Brown v. Entertainment Merchants Association
564 U.S. 786 (2011)
27 June 2011
United States Constitution, First Amendment: freedom of speech
The Entertainment Merchants Association - a group of video game and software producers - filed suit against a California law that restricts the sale or rental of violent video games to minors. The law prohibited the sale of games that include killing, maiming, dismembering, or sexually assaulting an image of a human being in a manner that a reasonable person would find is offensive to community standards as to what is suitable for minors and causes the game to lack in “literary, artistic, political, or scientific value for minors”. The game producers argued that the Californian law is an undue restriction of the First Amendment of the US Constitution, which protects the freedom of speech.
Issue and resolution:
Freedom of speech. Whether restrictions on violent video games are consistent with the First Amendment. The Court concluded a state possesses legitimate power to protect children from harm, but that does not include a free-floating power to restrict the ideas to which children may be exposed.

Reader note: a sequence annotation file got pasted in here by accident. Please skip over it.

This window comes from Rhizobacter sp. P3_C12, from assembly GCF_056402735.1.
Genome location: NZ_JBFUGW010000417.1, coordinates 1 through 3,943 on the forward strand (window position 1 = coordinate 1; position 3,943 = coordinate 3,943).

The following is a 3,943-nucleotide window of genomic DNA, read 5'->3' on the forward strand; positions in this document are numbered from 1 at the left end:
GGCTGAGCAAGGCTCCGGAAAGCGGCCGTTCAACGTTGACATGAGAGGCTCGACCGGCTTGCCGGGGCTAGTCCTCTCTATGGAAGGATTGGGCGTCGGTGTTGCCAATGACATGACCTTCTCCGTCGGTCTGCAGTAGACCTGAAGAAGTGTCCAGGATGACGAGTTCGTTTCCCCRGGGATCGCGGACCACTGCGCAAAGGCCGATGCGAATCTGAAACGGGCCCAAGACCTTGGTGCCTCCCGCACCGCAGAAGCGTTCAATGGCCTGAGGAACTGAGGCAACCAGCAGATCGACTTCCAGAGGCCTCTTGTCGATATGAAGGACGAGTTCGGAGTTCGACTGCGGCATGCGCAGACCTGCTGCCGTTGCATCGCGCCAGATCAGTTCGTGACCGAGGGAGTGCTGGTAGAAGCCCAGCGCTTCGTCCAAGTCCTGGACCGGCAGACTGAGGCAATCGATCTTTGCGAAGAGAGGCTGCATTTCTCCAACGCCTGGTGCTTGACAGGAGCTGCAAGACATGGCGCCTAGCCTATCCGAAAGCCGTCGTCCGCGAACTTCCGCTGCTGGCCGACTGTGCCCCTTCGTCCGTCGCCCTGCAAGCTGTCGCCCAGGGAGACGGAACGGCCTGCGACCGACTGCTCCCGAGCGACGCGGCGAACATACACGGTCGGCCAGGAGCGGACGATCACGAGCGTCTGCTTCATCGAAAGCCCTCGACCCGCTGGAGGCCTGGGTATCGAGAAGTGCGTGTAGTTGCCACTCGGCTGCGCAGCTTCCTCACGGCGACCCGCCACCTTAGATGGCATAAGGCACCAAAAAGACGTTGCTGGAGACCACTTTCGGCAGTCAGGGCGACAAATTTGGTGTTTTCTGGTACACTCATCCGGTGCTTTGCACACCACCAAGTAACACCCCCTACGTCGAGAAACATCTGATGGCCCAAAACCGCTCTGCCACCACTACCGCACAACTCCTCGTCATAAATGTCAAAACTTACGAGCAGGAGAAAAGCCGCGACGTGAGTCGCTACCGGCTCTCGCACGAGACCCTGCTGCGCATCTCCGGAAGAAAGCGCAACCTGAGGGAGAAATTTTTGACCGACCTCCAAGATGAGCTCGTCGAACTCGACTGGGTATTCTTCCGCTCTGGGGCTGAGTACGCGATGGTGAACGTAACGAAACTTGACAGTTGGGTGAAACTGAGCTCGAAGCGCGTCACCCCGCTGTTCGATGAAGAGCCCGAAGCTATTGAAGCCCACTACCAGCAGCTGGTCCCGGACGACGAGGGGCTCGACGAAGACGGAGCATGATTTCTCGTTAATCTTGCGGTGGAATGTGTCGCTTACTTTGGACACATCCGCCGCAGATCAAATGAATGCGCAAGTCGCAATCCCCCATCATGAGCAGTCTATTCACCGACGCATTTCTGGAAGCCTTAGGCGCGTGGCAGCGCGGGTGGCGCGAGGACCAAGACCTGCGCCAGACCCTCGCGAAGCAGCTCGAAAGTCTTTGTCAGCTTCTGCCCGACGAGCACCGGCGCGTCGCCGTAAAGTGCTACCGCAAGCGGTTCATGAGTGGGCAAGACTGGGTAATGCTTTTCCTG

The Court noted that video games qualify for First Amendment protection under the US Constitution because they communicate idea through literary devices similar to books, plays, and movies. Additionally, the First Amendment does not “discriminate” when the form of communication is nontraditional such as a video game.
The court explained that a legislature cannot create new categories of unprotected speech by weighing the value of the category against its social costs. Traditionally, the First Amendment has never allowed for the restriction of children’s access to depictions of violence. Therefore, the state cannot create a new category of content-based regulation founded solely on speech directed at children.
Therefore, the law was ruled unconstitutional and struck down.
Link to Full Judgment:
This case summary is provided by the Child Rights International Network for educational and informational purposes only and should not be construed as legal advice.